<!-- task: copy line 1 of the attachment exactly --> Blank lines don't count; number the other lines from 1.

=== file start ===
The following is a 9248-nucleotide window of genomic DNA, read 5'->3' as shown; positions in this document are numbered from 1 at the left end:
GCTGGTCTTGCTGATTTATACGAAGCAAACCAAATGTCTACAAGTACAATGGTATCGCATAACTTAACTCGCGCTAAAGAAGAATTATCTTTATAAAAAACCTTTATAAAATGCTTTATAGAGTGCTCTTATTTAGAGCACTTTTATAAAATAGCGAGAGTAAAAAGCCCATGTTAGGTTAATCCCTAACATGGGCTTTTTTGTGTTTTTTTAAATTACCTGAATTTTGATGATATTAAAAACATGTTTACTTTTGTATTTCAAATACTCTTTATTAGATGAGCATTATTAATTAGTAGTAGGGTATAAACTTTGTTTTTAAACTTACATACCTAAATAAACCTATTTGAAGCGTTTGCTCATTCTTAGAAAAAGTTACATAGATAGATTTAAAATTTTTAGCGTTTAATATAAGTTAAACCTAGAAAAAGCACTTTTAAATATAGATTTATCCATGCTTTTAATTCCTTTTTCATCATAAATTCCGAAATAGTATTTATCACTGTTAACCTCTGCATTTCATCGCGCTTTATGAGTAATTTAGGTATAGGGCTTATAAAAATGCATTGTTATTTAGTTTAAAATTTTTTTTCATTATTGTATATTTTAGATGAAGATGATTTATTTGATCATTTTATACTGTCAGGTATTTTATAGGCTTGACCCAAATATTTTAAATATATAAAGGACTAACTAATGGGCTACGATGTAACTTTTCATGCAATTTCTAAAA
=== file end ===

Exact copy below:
The following is a 9248-nucleotide window of genomic DNA, read 5'->3' as shown; positions in this document are numbered from 1 at the left end: